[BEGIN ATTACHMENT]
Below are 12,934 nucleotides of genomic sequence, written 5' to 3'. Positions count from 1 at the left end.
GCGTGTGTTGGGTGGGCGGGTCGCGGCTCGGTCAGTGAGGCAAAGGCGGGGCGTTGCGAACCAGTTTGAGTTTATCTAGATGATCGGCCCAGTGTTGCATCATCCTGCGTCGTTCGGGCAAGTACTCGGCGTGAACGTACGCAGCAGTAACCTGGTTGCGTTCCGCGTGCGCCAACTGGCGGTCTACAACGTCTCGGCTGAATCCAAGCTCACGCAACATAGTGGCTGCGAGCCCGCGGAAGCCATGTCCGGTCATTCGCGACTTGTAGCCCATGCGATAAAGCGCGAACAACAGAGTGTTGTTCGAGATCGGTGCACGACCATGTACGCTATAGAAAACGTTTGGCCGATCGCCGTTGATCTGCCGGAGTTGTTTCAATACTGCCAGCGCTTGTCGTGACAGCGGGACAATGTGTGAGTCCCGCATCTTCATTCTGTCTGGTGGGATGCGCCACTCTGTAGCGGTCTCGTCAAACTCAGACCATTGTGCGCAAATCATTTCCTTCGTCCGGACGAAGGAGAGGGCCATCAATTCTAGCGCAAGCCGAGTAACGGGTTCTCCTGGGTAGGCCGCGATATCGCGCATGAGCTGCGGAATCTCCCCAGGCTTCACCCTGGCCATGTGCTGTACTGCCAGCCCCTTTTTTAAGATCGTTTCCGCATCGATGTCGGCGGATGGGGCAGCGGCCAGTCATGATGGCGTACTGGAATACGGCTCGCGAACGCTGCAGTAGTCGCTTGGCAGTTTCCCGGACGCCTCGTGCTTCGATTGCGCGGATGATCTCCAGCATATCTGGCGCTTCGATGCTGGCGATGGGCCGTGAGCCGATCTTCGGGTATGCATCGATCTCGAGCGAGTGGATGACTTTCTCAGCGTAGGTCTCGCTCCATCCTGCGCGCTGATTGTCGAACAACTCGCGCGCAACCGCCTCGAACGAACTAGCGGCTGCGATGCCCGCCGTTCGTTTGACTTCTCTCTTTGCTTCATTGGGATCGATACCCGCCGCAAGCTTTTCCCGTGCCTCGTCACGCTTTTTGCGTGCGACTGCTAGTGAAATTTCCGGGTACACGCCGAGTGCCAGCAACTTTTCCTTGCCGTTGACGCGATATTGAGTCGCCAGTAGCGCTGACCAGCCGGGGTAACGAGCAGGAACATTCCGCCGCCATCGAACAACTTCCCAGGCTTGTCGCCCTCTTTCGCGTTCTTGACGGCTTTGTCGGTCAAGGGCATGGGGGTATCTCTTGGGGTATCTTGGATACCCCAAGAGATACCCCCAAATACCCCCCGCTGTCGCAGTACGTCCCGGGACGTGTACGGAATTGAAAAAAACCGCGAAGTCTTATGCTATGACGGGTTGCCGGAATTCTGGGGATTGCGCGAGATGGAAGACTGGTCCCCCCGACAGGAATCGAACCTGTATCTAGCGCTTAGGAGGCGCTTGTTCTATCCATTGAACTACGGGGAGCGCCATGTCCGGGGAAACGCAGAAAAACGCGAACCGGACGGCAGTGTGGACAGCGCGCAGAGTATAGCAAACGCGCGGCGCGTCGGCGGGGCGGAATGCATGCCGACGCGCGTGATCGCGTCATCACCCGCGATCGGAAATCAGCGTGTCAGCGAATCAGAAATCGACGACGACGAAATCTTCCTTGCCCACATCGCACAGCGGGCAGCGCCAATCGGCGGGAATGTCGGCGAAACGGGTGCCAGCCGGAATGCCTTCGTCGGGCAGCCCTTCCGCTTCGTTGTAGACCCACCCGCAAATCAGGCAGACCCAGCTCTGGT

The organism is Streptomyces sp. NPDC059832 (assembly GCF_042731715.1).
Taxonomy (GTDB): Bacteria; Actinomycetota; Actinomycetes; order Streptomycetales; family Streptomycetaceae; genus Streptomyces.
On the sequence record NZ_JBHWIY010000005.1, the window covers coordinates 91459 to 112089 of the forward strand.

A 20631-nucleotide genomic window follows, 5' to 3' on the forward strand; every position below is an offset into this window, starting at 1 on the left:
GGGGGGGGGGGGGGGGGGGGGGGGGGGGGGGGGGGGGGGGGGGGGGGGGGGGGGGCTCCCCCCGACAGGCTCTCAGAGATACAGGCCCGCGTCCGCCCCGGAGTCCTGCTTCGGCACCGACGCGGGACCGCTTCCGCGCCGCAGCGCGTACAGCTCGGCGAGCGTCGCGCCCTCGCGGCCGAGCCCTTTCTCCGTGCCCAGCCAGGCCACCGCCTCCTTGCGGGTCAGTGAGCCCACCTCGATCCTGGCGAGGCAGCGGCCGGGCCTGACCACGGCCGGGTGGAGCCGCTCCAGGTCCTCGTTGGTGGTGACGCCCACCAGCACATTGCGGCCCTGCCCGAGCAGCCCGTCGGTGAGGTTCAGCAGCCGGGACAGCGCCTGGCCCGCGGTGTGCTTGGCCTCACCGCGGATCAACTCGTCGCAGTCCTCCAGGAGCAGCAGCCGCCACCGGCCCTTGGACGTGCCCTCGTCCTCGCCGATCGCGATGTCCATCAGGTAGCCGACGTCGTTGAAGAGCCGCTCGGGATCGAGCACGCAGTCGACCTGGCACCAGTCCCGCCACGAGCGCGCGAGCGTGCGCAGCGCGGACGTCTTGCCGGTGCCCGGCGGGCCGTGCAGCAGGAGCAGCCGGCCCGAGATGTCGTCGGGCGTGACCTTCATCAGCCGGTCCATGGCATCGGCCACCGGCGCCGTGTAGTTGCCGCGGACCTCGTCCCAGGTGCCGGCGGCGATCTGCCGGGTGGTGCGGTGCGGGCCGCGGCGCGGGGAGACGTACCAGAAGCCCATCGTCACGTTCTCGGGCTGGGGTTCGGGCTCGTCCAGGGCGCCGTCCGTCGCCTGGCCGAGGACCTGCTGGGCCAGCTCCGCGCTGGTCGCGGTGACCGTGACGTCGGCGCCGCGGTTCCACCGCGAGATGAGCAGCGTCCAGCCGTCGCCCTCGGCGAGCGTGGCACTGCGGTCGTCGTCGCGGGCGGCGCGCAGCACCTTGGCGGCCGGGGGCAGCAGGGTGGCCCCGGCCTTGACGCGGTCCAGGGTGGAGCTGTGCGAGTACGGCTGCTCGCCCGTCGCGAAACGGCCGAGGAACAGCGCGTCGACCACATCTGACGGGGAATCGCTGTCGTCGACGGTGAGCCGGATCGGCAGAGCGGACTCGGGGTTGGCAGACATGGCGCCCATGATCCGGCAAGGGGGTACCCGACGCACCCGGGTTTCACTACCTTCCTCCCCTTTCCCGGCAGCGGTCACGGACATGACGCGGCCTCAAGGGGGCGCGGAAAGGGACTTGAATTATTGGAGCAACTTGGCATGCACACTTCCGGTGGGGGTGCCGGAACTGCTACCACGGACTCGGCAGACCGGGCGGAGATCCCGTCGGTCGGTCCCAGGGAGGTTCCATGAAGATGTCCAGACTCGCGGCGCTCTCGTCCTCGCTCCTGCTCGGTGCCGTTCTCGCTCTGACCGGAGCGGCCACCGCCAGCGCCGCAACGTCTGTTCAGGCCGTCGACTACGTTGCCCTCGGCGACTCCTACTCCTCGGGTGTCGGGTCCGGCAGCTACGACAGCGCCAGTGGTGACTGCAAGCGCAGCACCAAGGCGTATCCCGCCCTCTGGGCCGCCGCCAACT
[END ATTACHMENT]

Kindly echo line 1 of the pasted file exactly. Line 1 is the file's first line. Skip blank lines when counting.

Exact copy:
Below are 12,934 nucleotides of genomic sequence, written 5' to 3'. Positions count from 1 at the left end.